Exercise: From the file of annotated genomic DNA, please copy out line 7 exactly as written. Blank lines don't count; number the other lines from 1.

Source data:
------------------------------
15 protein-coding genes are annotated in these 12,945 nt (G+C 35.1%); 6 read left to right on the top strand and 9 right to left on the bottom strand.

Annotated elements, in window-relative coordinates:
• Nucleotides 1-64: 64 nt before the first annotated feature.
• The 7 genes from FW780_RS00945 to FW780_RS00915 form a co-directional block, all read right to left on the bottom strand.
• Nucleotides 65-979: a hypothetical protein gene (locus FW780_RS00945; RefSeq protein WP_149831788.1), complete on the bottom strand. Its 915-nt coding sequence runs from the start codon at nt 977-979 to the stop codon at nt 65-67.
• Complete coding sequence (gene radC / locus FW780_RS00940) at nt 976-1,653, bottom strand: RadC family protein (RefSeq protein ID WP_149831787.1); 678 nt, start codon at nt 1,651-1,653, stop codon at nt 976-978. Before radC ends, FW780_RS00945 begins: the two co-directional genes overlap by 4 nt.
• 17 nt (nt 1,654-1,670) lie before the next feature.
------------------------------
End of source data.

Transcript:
• 17 nt (nt 1,654-1,670) lie before the next feature.